If ever there was a contest thoroughly fought out and decided, it has been the contest on Churchrate. The very success of the assailants, for some sessions, in the Lower House of Parliament, was necessary to give to their ultimate defeat its peculiar significance, and to stamp the decision of the House with the character of finality. Never was the power of organization better displayed than in the campaigns of the Abolitionists. Backed by not a tenth part of the English people, but admirably drilled, and drawing to its support the Irish Roman Catholic members, this indefatigable minority for a time obtained an ascendancy in the House of Commons. It is one of the incidents of an establishment, and, in itself, a happy incident, that it is very difficult to move. But this tendency may be in excess. There is a lesson here which, we trust, Churchmen and lovers of the Constitution will never forget. Their apathy all but proved fatal to their cause. Even now they cannot be said to have put forth their full energies; and certainly they do not yet know their full strength. They have had to fight this battle as if with one of their hands tied: their remissness lost them all the waverers, and many of their natural allies. They made a terrible mistake in allowing the enemy to push forward his approaches so long unresisted. They allowed the banner of the Church to lie so long furled that many thousands in the constituencies, and dozens of members of the House, naturally gave up their cause as lost—as one to which the Church herself was indifferent—and enrolled themselves, many of them reluctantly, in the ranks of the Abolitionists. The consequences have been serious and the traces will not easily be erased. The men who have so often voted against Church-rate cannot soon release themselves from the pledges which they have so often given upon the hustings, and acted upon in the House. We trust, then, that the guardians of the National Church will never again be found asleep at their posts. Never, henceforth, let them forget the wisdom of resolutely withstanding the beginnings of evil. They may rely upon it their adversaries will always find work for them, in one shape or other; and even upon this question of Church-rate, let them bear in mind that the least relapse of energy or vigilance on their part—the least paltering with the great principle of upholding the Establishment as the Church of the nation— cannot fail to be attended by consequences deplorable for the present generation, and fatally disastrous in the future. If we would save the citadel, we must defend the outworks.

In another point of view the Church-rate contest has furnished a lamentable example—perhaps the most remarkable of the many on record—of the readiness of the chiefs of the once great Whig party, so full of anxious care for the Church of England in 1688, to sacrifice alike their principles and their predilections for the sake of obtaining a momentary success; for the sake of gaining the support of a revolutionary faction, by the help of whose votes they might replace themselves in office. It was not until out of office, in 1859, that the Whig chiefs recorded their votes in favour of the abolition of Church-rate. Then, for the first time, they sold themselves on this question to the inexorable revolutionists who sit below the gangway. The Radicals saw their opportunity, and made the most of it. The Whig chiefs hungered for office, but Mr. Bright and his friends shrewdly refused to co-operate with them in driving out the Tories until they had exacted a goodly price for their aid. The price was paid—again and again the Whig chiefs have had to follow Mr. Bright into the lobby; but the bargain now proves to have been a bad one. There are political compacts not unlike those said to have been made by the sorcerers of the dark ages, who sold themselves to the evil one for the sake of obtaining powers greater than belonged to them, but which compacts, however shrewdly made, always proved fatal in the end. The Whig Ministers may repent of this monstrous treason to the Church, but they will be held to their bargain. The factitious power which they so shamelessly bought can no longer save them; their momentary success has been swept away before that mightiest of political forces — the rising tide of public opinion, and, by what is mightier still, the force of truth. The time is near atphand when this betrayal of Church and State will be regarded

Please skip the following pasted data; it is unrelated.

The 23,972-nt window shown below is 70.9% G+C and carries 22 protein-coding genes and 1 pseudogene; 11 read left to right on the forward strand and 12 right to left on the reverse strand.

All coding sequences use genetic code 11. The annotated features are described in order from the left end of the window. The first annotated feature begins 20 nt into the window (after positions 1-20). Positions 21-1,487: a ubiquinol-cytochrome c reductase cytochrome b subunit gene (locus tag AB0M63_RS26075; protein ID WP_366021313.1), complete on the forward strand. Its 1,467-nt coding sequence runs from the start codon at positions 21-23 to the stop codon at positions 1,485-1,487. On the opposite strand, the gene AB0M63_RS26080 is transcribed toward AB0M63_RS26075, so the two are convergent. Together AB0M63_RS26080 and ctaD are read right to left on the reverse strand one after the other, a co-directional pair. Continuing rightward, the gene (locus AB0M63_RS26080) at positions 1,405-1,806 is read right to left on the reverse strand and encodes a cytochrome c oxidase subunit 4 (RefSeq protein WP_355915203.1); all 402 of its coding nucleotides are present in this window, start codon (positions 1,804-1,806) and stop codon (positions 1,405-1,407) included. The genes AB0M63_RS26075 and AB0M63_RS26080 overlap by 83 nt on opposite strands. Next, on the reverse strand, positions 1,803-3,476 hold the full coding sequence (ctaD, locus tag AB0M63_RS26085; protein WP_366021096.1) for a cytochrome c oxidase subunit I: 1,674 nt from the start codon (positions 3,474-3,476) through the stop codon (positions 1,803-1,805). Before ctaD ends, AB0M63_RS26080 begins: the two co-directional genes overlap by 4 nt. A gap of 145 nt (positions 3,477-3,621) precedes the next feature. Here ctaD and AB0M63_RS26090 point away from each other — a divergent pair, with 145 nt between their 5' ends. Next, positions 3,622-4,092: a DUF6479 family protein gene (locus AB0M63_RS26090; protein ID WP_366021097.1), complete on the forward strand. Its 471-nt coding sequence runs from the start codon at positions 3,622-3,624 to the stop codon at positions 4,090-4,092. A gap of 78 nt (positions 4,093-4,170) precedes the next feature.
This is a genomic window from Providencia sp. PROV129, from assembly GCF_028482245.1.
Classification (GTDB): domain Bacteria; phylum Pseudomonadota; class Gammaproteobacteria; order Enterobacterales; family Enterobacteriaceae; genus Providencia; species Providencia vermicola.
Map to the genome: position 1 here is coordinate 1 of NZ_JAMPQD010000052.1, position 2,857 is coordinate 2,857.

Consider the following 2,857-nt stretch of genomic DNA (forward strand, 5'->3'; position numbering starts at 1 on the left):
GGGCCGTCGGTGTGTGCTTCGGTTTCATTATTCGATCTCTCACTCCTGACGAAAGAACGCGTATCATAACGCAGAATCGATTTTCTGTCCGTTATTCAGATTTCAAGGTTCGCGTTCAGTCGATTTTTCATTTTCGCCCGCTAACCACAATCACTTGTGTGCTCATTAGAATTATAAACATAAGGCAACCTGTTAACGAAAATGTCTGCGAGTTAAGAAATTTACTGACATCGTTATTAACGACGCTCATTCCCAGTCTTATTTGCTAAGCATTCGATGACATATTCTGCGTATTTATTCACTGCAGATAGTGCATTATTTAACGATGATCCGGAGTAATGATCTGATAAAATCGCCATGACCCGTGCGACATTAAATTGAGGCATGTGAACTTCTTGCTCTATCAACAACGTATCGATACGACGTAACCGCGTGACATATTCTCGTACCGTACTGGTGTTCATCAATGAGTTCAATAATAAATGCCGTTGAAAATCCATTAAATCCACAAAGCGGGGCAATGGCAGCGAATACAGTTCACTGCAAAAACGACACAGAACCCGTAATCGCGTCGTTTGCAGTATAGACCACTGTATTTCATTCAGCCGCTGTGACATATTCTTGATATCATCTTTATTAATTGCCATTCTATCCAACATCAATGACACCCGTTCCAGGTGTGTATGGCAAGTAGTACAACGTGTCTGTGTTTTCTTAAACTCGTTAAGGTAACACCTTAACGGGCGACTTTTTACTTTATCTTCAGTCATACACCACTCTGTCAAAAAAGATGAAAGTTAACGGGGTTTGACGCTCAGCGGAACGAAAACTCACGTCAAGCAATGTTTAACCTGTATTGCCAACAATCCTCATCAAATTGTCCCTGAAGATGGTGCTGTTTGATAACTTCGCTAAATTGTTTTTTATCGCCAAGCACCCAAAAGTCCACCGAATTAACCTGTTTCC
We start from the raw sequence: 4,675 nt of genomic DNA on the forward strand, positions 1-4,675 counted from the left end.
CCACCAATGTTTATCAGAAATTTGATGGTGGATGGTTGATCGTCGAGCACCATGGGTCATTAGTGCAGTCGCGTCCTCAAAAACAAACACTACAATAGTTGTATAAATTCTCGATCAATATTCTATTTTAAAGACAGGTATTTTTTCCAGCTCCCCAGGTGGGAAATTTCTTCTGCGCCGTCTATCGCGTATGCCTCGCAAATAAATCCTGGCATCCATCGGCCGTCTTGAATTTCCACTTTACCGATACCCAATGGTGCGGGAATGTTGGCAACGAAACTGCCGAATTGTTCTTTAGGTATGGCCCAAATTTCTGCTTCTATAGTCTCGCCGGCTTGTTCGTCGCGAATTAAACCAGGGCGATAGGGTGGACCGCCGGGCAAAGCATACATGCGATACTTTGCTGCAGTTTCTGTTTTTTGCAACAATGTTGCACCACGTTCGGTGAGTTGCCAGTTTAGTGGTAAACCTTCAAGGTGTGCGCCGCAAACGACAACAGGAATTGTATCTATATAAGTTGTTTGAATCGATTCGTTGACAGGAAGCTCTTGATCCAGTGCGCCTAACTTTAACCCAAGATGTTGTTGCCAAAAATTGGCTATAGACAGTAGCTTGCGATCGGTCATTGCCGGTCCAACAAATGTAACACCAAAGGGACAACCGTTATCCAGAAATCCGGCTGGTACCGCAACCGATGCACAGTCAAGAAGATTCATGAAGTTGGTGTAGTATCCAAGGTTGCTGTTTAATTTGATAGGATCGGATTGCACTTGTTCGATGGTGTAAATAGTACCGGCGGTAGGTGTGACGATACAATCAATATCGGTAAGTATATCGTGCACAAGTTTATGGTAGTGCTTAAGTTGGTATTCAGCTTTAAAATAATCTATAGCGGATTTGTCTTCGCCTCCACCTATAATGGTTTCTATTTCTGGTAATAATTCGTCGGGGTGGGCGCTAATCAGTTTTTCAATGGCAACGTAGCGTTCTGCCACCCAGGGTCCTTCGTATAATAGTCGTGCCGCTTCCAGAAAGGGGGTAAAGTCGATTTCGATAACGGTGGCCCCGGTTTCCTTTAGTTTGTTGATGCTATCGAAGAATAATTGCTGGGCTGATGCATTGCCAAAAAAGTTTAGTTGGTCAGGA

in its true light by the great mass of the English people.

Mr. Bright—but "surely in vain the net is spread in the sight of any bird"—wants what he is pleased to call a "compromise." Of what? Of English freedom. Of the right of English parishes to tax themselves. Of the right of the parochial authorities to take measures for the maintenance of the parish churches. It is a blow aimed at that best and oldest basis of English liberty—the right of local self-government. And what purpose would a compromise serve? If a compromise were either admissible or possible in this case, which indeed it is not, what would it do? Would it satisfy the enemies of the Church? Would it be regarded as a final settlement by the party which has voted and clamoured for the abolition of Church-rate? Not at all. Compromises have been offered freely, and as scornfully rejected. Not on points of detail, but because compromise of any kind, we were told, was out of the question. Some Churchmen, straining liberality beyond what it could legitimately bear, and to the destruction of that which they proposed to save, were willing to provide exemption for all who professed to have conscientious scruples against paying the rate. But every proposal of concession was scouted. It was not a point of conscience, we were told, it was " a question of supremacy." This settles the matter. The opponents of Church-rate have cut even the loose and shifting ground of "compromise" from beneath their own feet.

The House of Commons has not only rejected the Abolition Bill by a majority of one, in a House, including pairs, of 610 members, but has pledged itself against any such Bill by a majority of seventeen. It is a good position. Two things only can damage it. Slackening of exertion out of Parliament; unwise and ill-concerted moves in Parliament. We trust that Mr. Estcourt may be persuaded to withdraw his resolution. He has redeemed his pledge. At this juncture any resolution is out of place. This particular resolution is open to the gravest objections. It is, moreover, so loosely worded that it is not easy to say of a good deal of it what it does mean, and what it does not mean.

The Civil War in America.

pS 59 F in Europe the political horizon is someWm GlU wnat clouded, if one country is agitated Qhbs by a revolution actually in progress, if a second is threatened with extensive revolt, while in others even well-meant and judicious reforms, by unsettling the minds of the people, are embarrassing their own rulers, and perplexing the anticipations of surrounding countries; these difficulties, great and sad as they are, fade into nothing when compared with the state of affairs across the Atlantic, where the most terrible evils that can afflict a people are exercising uncontrolled dominion.

It is now something more than twelve months since the great Republic of the United States was suddenly torn asunder by the renunciation on the